I debated on what to order, and then got the swordfish. It tasted great, mind you…but why am I so awful at ordering the right seafood? OK, in my defense, I had picked out what I wanted online, according to sustainability and health guidelines, but since the menu was different once we got there, I had to think on my feet. I was under the impression swordfish but one of the better types of fish to order but…complaint #3, apparently it’s full of mercury, and imported (well, I knew it was imported because it said Hawaii on the menu–although that’s not exactly “imported”, since it’s still in the country…hmm…off on a technicality?). Anyhow, it isn’t listed on FWW’s magnet guide at all, so I thought I was safe for a second, and according to EDF’s seafood selector, “Although the U.S. has imposed strict regulations in the Pacific to reduce bycatch of endangered sea turtles, foreign fleets are not subject to these restrictions, and there is no international management for swordfish in the Pacific.” So, my swordfish, being U.S.-caught, was likely ‘humanely’ caught, but now I can’t have children. I guess I just always feel like places like this are going to offer only the seafood that is BEST, but I suppose they value taste above all. I am actually thinking of going back to being a vegetarian, for reasons such as, the only time I ever eat seafood is when I’m in a nice restaurant, and if even nice restaurants have not-so-nice seafood, maybe I shouldn’t bother?

Anyhow, the dandelion greens were great, and the mushroom polenta was AH-mazing. Mouthwatering good.

Then we ordered the apple pie. I had heard their apple pie was fantastic and it really was. It was also huge and between the two of us we didn’t even finish half.

Wrap-up review

  • B for taste. It’s unfortunate, because I really thought everything else was impeccable but I have to dock them points for the gritty salad. It wasn’t even a taste issue really, just poor food handling, which in my opinion is less excusable than simply me not liking a particular flavor I had never tried or whatever.
  • New category—Selection/variety/veg-friendliness: B-. I think this is an important factor I didn’t consider before. Restaurants nowadays need to offer more vegetarian selections. Even though I am personally not following a vegetarian diet right now, I have been in those shoes, and it’s really sort of embarrassing to have to make special requests.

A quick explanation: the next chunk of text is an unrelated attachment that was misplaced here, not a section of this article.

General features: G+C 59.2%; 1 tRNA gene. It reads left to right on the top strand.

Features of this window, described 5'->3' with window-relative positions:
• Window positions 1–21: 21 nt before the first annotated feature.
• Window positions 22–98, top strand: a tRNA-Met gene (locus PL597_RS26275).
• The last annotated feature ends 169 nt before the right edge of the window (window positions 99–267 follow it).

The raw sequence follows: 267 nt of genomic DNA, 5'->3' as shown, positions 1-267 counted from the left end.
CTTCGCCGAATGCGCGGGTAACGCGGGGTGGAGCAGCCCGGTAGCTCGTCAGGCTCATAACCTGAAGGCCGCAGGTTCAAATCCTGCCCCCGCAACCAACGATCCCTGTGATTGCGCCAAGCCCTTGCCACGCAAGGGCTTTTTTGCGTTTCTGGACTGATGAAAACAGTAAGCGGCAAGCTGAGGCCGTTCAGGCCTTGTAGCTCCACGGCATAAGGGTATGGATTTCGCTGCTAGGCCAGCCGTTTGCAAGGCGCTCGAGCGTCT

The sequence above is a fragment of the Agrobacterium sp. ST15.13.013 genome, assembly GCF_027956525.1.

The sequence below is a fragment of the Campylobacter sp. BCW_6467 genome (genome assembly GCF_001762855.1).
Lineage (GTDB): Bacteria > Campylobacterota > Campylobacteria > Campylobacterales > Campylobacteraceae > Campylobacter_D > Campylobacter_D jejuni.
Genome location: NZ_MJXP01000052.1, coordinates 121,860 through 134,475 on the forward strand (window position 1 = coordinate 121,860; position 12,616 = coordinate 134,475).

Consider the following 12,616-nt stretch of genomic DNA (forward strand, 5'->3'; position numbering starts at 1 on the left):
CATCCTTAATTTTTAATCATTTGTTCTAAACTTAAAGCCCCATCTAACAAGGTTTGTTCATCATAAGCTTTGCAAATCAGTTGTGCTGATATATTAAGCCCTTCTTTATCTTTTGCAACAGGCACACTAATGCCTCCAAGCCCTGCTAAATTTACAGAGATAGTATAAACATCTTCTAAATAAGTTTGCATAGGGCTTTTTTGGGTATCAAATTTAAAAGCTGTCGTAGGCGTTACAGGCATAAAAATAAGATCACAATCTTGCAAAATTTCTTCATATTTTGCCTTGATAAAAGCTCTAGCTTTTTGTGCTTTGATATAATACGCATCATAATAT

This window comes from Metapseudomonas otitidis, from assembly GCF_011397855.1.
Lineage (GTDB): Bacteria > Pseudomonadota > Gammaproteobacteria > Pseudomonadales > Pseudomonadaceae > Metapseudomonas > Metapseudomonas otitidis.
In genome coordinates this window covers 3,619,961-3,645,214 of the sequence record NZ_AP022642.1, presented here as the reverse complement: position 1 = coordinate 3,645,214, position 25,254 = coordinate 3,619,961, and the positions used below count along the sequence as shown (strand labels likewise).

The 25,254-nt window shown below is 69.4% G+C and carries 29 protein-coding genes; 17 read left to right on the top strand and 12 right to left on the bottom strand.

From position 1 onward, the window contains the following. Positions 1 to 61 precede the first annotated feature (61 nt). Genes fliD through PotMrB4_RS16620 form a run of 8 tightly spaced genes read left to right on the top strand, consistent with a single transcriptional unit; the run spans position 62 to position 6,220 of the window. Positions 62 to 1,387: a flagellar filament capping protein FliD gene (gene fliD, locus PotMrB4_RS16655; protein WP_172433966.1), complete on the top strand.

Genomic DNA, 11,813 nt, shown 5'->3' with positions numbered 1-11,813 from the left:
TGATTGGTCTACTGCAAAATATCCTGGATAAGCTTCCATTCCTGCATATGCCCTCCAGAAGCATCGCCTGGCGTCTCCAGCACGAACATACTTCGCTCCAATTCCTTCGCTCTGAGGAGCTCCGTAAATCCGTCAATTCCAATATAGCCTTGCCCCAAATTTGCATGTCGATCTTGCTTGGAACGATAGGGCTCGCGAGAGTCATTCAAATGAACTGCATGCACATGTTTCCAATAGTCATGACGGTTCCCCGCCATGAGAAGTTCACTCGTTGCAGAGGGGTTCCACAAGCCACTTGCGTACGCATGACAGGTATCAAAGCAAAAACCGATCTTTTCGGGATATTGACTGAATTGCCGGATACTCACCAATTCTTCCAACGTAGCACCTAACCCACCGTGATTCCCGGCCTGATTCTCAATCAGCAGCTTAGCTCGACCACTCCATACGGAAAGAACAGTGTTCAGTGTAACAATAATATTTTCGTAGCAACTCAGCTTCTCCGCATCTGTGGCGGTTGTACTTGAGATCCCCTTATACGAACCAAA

• A+ for atmosphere. The restaurant itself was perfectly lit, had a nice chatter but not too loud, was very chic and modern. The waiter was friendly and accommodating, and gave great wine advice.
  • It’s hard to judge value here. The place is pricey, but you’re also paying for the ambience, the freshest ingredients, the chef, the innovative menu, and other things–so really it depends on what you’re after, and if you value great tasting meat, this may be for you. What I will say is that vegetarians may not love it. And you might want to ask how large certain dishes are before you order or how many people they will feed, because I found that to be sort of erratic and it’s just hard to know when it’s “family-style” dining. Case in point, the apple pie could easily be split among 4 people who just want, say, 4-5 bites of apple pie.
  • B- for their sustainability/eco-friendliness because of the swordfish thing and the fact that only about half of farms listed were remotely nearby. They list all the farms that source their foods, whether or not they are local, which is nice to know and shows they care and are being transparent.

How do you handle sending dishes back at restaurants? Do you speak up or keep quiet when something is off?

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One response to this post.

  1. Dude, I get so confused when I eat seafood. I usually just go with whatever’s wild caught, but then there are so many other issues to contend with. I need to educate myself better on it.

    I’m in no way a picky-eater, so I rarely send dishes back at restaurants. When I was a vegetarian I did whenever they accidentally forgot to take the meat off my salad or something like that, and my boyfriend has a lot of food allergies so he has to kind of often. I find that as long as you’re nice about it, and show that you’re just trying to get a new dish and don’t want to penalize them for the mistake, it goes off without a hitch.

    Reply